With Project Tempo, Crucible, and New World on the way, Amazon has yet to prove it can deliver on its lofty gaming ambitions.
Amazon has given the clearest indication yet that it aims to take on the likes of Google Stadia, Project xCloud, and impressive newcomer GeForce Now with its very own cloud gaming platform.
Speaking to the New York Times, Amazon’s vice president for game services and studios, Mike Frazzini, explained Amazon is making multi-pronged financial investments to take the fight to the gaming industry’s biggest players.
Amazon is clear about its intentions – the company is targeting Google and Microsoft, eager to claim a share of the $160 billion video game pie.
The big picture is about trying to take the best of Amazon and bringing it to games. We have been working for a while, but it takes a long time to make games, and we’re bringing a lot of Amazon practices to making games.
Among these is Amazon’s own rumored cloud gaming service, code-named Project Tempo.
It makes sense; the company has the financial might to develop and implement a cloud gaming service. Much of the brick and mortar infrastructure already exists thanks to an extensive network of Amazon Web Services data centers scattered across North and South America, Europe, the Middle-East, and the Asia Pacific regions.
For the time being, the service remains shrouded in secrecy. Sources familiar with Project Tempo suggest the company has its sights on launching an ‘early version’ this year. The current impact of the global coronavirus pandemic could, however, see it pushed back to 2021.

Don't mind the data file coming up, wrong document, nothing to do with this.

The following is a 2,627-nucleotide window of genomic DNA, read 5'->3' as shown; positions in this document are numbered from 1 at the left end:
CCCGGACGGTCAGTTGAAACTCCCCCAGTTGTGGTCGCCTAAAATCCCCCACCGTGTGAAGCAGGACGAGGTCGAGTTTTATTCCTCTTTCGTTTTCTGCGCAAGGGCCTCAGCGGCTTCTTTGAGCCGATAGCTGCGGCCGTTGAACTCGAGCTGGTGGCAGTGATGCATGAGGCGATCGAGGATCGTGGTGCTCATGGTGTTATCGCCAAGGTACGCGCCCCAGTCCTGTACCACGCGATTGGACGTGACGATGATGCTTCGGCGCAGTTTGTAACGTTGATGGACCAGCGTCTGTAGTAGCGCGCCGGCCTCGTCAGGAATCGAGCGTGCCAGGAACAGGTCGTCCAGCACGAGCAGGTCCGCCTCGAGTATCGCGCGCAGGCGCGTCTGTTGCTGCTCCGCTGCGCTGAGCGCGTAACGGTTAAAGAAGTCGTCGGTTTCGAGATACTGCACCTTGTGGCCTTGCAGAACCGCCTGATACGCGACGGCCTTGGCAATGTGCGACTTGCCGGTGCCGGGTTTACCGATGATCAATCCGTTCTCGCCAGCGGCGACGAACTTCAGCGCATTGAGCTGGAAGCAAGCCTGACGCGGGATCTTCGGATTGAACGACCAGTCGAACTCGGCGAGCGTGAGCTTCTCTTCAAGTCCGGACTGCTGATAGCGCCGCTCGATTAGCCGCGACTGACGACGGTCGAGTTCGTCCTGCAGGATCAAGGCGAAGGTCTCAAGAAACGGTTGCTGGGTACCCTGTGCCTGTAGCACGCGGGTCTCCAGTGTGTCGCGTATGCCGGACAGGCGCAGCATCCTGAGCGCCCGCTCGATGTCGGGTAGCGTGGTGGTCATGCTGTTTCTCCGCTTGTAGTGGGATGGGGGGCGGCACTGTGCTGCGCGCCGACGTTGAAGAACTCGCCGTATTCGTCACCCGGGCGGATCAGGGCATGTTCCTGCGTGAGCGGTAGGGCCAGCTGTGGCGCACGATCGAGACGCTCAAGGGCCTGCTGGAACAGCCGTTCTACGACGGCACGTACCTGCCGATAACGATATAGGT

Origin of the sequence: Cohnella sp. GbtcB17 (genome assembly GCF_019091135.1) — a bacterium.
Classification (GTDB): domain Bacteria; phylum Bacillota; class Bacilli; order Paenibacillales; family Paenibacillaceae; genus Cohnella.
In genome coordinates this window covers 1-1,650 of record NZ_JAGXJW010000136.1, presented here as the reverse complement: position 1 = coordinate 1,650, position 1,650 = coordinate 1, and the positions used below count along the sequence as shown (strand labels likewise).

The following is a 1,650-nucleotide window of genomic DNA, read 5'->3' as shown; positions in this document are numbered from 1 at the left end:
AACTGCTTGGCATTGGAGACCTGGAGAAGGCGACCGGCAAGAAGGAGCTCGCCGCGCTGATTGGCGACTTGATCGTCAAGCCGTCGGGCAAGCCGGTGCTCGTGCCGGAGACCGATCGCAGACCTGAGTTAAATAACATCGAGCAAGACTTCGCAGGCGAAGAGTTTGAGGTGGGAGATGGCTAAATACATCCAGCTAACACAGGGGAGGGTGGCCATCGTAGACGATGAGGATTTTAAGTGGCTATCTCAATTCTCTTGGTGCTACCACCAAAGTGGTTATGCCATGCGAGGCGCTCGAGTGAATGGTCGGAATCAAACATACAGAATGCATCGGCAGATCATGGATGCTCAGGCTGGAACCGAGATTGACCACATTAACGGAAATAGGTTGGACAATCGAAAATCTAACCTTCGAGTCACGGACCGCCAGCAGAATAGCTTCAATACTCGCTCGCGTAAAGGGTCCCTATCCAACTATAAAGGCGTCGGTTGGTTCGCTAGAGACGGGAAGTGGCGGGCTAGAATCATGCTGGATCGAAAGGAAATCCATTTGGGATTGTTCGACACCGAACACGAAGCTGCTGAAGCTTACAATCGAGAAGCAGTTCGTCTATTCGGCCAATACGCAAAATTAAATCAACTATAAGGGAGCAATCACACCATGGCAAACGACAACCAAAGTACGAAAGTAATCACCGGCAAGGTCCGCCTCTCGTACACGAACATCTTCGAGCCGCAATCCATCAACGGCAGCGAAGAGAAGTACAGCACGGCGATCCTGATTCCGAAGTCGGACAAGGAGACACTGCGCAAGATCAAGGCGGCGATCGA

Aside from Project Tempo, which appears as a long term ambition at this point, the company is busy with the more immediate task of developing games.
Amazon’s sci-fi shooter, Crucible, and ambitious, yet controversial persistent world MMO, New World, are due to release in May. There’s also a Lord of the Rings project in the works.
The company is also intent on leveraging its Twitch streaming platform. As Frazzini explains, the idea is to integrate casual games into Twitch’s eco-system;
We love this idea that you have a player, a streamer, and a viewer all sharing in this synchronous interactive environment of Twitch.
While Amazon has indeed demonstrated some lofty ambitions, we’ve yet to see any of these broader projects in action. The only output to date from the company’s gaming division has been a string of mobile games and the unimpressive The Grand Tour Game.
Next month’s double release should offer some much-needed insight into whether Amazon can deliver the goods.
This article was edited by Samburaj Das.